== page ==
On Thursday Jan 27th at 22:34 UTC the Egyptian Government effectively removed Egypt from the internet. Nearly all inbound and outbound connections to the web were shut down. The internet intelligence authority Renesys explains it here and confirms that "virtually all of Egypt's Internet addresses are now unreachable, worldwide." This has never happened before in the entire history of the internet, with a nation of this size. A block of this scale is completely unheard of, and Senator Joe Lieberman wants to be able to do the same thing in the US.
This isn't a new move, last year Senators Lieberman and Collins introduced a fairly far-reaching bill that would allow the US Government to shut down civilian access to the internet should a "Cybersecurity Emergency" arise, and keep it offline indefinitely. That version of the bill received some criticism though Lieberman continued to insist it was important. The bill, now referred to as the 'Protecting Cyberspace as a National Asset Act' (PCNAA) has been revised a bit and most notably now removes all judicial oversight. This bill is still currently circulating and will be voted on later this year. Lieberman has said it should be a top priority.
It's worth noting that the US sends $1.3 billion in annual military aid to Egypt. That makes the US the primary benefactor of the current Egyptian government. Vice President Joe Biden stated in an interview with Jim Lehrer on Thursday that Egyptian President Hosni Mubarak, who has held that office since 1981, should not be considered a dictator. His opinion is not shared universally.
This is something Americans should be paying very close attention to. Think about your daily life and how big a role the internet plays in it. Now think about what it would be like if one person had the authority to turn that off completely. If you can't imagine what that would be like you aren't alone. A week ago this was a hypothetical scenario. Now, you can just ask an Egyptian citizen what that feels like. Pay close attention to what happens with this bill.
- Egypt in Chaos
- NYT: Wikileaks cables reveal details of US-Egypt diplomacy
- Egypt: Protests inspired by Tunisia and fanned by social media break out all over
- Egypt: to thwart protests, government attempts to leave the internet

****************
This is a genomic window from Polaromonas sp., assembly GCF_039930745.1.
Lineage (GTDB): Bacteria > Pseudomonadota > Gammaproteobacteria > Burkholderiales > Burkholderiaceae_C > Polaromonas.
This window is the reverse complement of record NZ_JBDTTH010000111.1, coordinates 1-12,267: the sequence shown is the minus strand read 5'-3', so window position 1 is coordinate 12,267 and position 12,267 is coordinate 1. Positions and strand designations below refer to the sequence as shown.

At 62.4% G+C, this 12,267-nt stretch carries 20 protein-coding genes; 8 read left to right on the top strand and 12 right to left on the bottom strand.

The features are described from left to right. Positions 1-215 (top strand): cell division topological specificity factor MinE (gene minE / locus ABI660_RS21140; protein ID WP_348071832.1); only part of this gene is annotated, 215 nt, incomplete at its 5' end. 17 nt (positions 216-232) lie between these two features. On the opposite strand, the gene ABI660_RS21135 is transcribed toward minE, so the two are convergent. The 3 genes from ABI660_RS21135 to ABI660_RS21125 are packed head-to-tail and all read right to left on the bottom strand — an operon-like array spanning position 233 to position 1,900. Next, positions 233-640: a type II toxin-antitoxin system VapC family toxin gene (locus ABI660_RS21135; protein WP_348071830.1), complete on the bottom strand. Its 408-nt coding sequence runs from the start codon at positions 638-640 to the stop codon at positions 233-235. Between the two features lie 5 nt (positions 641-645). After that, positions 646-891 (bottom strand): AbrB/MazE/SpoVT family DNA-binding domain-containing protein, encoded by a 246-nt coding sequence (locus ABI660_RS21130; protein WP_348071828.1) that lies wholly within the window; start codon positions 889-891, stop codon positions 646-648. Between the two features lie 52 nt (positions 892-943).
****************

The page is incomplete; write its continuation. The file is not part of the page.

- Guardian reporter beaten, detained at Egypt protests; records audio throughout
- Joe Biden says Mubarak isn't a dictator, questions legitimacy of ...
Above Bottom: Invitation Thierry Guetta, aka Mr. Brainwash used for his debut exhibition 'Life Is Beautiful'
Earlier this month I noted that Banksy had finally spoken about the artist Thierry Guetta (aka Mr. Brainwash) profiled in his now Oscar nominated film Exit Through the Gift Shop
. Still, suspicions run fairly rampant that he either doesn't exist or is merely the latest prank creation by Banksy. Guetta has now given sworn statements that the artwork is his own, as he's the subject of a copyright lawsuit initiated by photographer Glen E. Friedman. The two Run DMC images above should make that fairly obvious (as well as several others after the jump). Read the rest
Read the rest
Yesterday I came across a website on the amusing phenom of white people rapping poorly. It was lulz. But when I posted it here, I could not have foreseen the amazingness that would soon manifest: 31 comments into a thoughtful discussion thread about how racist I must be for laughing at white people, commenter DSMVWL THS dropped a bomb.
If you are unfamiliar with the Icy Hot Stuntaz, they were a white boy rap brigade from Toccoa, Georgia (population over 9,000) that gained tens of fans circa 2001 when someone accidentally posted photos of them photoshop-bling'd-out and frontin' in front of their not-really-that-tricked-out-Civics online. In one moment, the entire internet united to point and laugh. It was a beautiful sight to behold, and many a related meme followed. You can read more about them on Know Your Meme, Urban Dictionary and Encyclopedia Dramatica (NSFW).
Luckily for those living more than one state road away from Toccoa, the attention span of the web is short and most people never heard of them again. Until now. Skip ahead 10 years and here comes B-SHOC. He's got a CD out that you can buy from him with tracks like "My Trunk Go Boom" and "The Jesus In Me." That's right, he now sings for Jesus.
Cops, Feds, and the Fuzz are obvious, but according to this list of slang terms for law enforcement, that's just the tip of the nightstick. Did you know that in some parts of the world, and in some circles, police are also referred to as Nab Jones, Pandu, Soggies, Snut, Woodentops, City Kitties and The Mustached Pagoda? Thanks to the internet, now you do.